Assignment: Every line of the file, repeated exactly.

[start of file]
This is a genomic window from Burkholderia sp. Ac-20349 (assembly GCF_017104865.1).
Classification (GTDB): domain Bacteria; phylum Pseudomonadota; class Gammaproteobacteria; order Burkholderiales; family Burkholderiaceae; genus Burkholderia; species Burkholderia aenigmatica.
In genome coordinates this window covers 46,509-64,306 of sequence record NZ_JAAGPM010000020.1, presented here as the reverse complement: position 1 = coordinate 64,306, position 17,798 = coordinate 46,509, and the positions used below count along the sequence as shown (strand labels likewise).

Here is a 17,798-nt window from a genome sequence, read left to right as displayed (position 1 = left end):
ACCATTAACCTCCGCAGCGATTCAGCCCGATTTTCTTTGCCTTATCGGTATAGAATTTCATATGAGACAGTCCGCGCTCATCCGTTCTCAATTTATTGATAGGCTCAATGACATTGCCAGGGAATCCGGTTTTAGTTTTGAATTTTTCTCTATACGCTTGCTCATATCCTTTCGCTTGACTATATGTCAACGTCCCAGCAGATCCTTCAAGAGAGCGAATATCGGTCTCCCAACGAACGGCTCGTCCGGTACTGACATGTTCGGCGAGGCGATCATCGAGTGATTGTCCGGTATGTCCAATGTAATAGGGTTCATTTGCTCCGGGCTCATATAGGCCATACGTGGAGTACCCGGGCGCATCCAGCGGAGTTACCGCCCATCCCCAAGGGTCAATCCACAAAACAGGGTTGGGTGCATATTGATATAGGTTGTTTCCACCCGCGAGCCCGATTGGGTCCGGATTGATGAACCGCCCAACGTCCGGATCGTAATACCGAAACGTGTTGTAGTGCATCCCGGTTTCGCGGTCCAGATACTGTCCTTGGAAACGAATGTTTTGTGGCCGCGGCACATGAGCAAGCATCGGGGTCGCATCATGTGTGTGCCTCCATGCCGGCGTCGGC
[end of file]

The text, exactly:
This is a genomic window from Burkholderia sp. Ac-20349 (assembly GCF_017104865.1).
Classification (GTDB): domain Bacteria; phylum Pseudomonadota; class Gammaproteobacteria; order Burkholderiales; family Burkholderiaceae; genus Burkholderia; species Burkholderia aenigmatica.
In genome coordinates this window covers 46,509-64,306 of sequence record NZ_JAAGPM010000020.1, presented here as the reverse complement: position 1 = coordinate 64,306, position 17,798 = coordinate 46,509, and the positions used below count along the sequence as shown (strand labels likewise).

Here is a 17,798-nt window from a genome sequence, read left to right as displayed (position 1 = left end):
ACCATTAACCTCCGCAGCGATTCAGCCCGATTTTCTTTGCCTTATCGGTATAGAATTTCATATGAGACAGTCCGCGCTCATCCGTTCTCAATTTATTGATAGGCTCAATGACATTGCCAGGGAATCCGGTTTTAGTTTTGAATTTTTCTCTATACGCTTGCTCATATCCTTTCGCTTGACTATATGTCAACGTCCCAGCAGATCCTTCAAGAGAGCGAATATCGGTCTCCCAACGAACGGCTCGTCCGGTACTGACATGTTCGGCGAGGCGATCATCGAGTGATTGTCCGGTATGTCCAATGTAATAGGGTTCATTTGCTCCGGGCTCATATAGGCCATACGTGGAGTACCCGGGCGCATCCAGCGGAGTTACCGCCCATCCCCAAGGGTCAATCCACAAAACAGGGTTGGGTGCATATTGATATAGGTTGTTTCCACCCGCGAGCCCGATTGGGTCCGGATTGATGAACCGCCCAACGTCCGGATCGTAATACCGAAACGTGTTGTAGTGCATCCCGGTTTCGCGGTCCAGATACTGTCCTTGGAAACGAATGTTTTGTGGCCGCGGCACATGAGCAAGCATCGGGGTCGCATCATGTGTGTGCCTCCATGCCGGCGTCGGC